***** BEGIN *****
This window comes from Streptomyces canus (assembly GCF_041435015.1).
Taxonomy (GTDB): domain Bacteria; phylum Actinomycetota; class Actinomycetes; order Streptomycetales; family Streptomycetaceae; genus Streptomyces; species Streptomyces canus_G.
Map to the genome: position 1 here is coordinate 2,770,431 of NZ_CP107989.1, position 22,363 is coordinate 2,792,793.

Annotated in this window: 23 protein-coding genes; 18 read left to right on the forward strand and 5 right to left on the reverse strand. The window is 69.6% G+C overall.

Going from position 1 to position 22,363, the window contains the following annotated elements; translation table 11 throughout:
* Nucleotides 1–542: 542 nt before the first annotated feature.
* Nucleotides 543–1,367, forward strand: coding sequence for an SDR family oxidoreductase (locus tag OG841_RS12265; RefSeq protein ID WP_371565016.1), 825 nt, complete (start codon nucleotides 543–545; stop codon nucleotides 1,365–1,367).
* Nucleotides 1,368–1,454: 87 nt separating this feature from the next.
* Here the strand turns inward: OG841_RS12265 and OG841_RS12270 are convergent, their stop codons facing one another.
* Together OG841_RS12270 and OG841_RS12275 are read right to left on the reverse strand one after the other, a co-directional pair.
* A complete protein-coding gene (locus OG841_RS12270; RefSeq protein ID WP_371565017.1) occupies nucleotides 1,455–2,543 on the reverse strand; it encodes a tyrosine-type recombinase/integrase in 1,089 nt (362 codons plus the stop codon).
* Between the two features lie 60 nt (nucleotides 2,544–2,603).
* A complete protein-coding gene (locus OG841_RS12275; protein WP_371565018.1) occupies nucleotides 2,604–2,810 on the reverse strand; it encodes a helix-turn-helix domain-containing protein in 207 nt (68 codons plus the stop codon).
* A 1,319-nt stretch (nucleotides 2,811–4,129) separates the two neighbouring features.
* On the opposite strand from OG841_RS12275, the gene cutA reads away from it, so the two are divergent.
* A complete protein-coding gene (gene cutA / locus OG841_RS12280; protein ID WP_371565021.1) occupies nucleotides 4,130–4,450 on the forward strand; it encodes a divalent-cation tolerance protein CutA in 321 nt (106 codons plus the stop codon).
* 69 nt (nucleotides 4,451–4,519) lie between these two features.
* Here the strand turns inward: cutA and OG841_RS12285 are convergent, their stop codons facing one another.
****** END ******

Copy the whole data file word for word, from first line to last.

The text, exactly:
This window comes from Streptomyces canus (assembly GCF_041435015.1).
Taxonomy (GTDB): domain Bacteria; phylum Actinomycetota; class Actinomycetes; order Streptomycetales; family Streptomycetaceae; genus Streptomyces; species Streptomyces canus_G.
Map to the genome: position 1 here is coordinate 2,770,431 of NZ_CP107989.1, position 22,363 is coordinate 2,792,793.

Annotated in this window: 23 protein-coding genes; 18 read left to right on the forward strand and 5 right to left on the reverse strand. The window is 69.6% G+C overall.

Going from position 1 to position 22,363, the window contains the following annotated elements; translation table 11 throughout:
* Nucleotides 1–542: 542 nt before the first annotated feature.
* Nucleotides 543–1,367, forward strand: coding sequence for an SDR family oxidoreductase (locus tag OG841_RS12265; RefSeq protein ID WP_371565016.1), 825 nt, complete (start codon nucleotides 543–545; stop codon nucleotides 1,365–1,367).
* Nucleotides 1,368–1,454: 87 nt separating this feature from the next.
* Here the strand turns inward: OG841_RS12265 and OG841_RS12270 are convergent, their stop codons facing one another.
* Together OG841_RS12270 and OG841_RS12275 are read right to left on the reverse strand one after the other, a co-directional pair.
* A complete protein-coding gene (locus OG841_RS12270; RefSeq protein ID WP_371565017.1) occupies nucleotides 1,455–2,543 on the reverse strand; it encodes a tyrosine-type recombinase/integrase in 1,089 nt (362 codons plus the stop codon).
* Between the two features lie 60 nt (nucleotides 2,544–2,603).
* A complete protein-coding gene (locus OG841_RS12275; protein WP_371565018.1) occupies nucleotides 2,604–2,810 on the reverse strand; it encodes a helix-turn-helix domain-containing protein in 207 nt (68 codons plus the stop codon).
* A 1,319-nt stretch (nucleotides 2,811–4,129) separates the two neighbouring features.
* On the opposite strand from OG841_RS12275, the gene cutA reads away from it, so the two are divergent.
* A complete protein-coding gene (gene cutA / locus OG841_RS12280; protein ID WP_371565021.1) occupies nucleotides 4,130–4,450 on the forward strand; it encodes a divalent-cation tolerance protein CutA in 321 nt (106 codons plus the stop codon).
* 69 nt (nucleotides 4,451–4,519) lie between these two features.
* Here the strand turns inward: cutA and OG841_RS12285 are convergent, their stop codons facing one another.